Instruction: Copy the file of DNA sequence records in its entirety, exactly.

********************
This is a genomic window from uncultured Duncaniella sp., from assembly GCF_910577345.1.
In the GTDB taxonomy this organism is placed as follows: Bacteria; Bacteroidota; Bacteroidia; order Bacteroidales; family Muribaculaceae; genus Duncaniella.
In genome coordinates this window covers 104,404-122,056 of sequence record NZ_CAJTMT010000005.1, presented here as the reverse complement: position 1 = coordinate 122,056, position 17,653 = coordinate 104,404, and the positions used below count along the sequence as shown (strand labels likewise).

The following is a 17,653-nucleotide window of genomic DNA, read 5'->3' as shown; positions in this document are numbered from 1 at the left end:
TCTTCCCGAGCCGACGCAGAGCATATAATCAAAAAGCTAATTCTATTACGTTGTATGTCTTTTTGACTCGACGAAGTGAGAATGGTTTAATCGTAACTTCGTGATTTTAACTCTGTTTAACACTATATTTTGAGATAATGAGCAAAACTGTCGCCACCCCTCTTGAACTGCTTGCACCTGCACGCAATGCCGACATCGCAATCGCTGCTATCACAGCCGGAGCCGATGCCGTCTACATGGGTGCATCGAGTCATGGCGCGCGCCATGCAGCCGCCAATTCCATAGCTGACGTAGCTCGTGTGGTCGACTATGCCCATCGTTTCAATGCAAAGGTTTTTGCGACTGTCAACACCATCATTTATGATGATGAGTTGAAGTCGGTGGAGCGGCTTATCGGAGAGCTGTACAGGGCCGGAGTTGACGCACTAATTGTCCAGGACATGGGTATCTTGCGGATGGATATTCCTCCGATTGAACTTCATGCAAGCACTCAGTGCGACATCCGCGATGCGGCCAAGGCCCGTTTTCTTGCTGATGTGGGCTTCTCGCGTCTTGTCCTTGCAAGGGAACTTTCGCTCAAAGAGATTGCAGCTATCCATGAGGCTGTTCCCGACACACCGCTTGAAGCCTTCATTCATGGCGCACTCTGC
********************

This is a genomic window from uncultured Duncaniella sp., from assembly GCF_910577345.1.
In the GTDB taxonomy this organism is placed as follows: Bacteria; Bacteroidota; Bacteroidia; order Bacteroidales; family Muribaculaceae; genus Duncaniella.
In genome coordinates this window covers 104,404-122,056 of sequence record NZ_CAJTMT010000005.1, presented here as the reverse complement: position 1 = coordinate 122,056, position 17,653 = coordinate 104,404, and the positions used below count along the sequence as shown (strand labels likewise).

The following is a 17,653-nucleotide window of genomic DNA, read 5'->3' as shown; positions in this document are numbered from 1 at the left end:
TCTTCCCGAGCCGACGCAGAGCATATAATCAAAAAGCTAATTCTATTACGTTGTATGTCTTTTTGACTCGACGAAGTGAGAATGGTTTAATCGTAACTTCGTGATTTTAACTCTGTTTAACACTATATTTTGAGATAATGAGCAAAACTGTCGCCACCCCTCTTGAACTGCTTGCACCTGCACGCAATGCCGACATCGCAATCGCTGCTATCACAGCCGGAGCCGATGCCGTCTACATGGGTGCATCGAGTCATGGCGCGCGCCATGCAGCCGCCAATTCCATAGCTGACGTAGCTCGTGTGGTCGACTATGCCCATCGTTTCAATGCAAAGGTTTTTGCGACTGTCAACACCATCATTTATGATGATGAGTTGAAGTCGGTGGAGCGGCTTATCGGAGAGCTGTACAGGGCCGGAGTTGACGCACTAATTGTCCAGGACATGGGTATCTTGCGGATGGATATTCCTCCGATTGAACTTCATGCAAGCACTCAGTGCGACATCCGCGATGCGGCCAAGGCCCGTTTTCTTGCTGATGTGGGCTTCTCGCGTCTTGTCCTTGCAAGGGAACTTTCGCTCAAAGAGATTGCAGCTATCCATGAGGCTGTTCCCGACACACCGCTTGAAGCCTTCATTCATGGCGCACTCTGC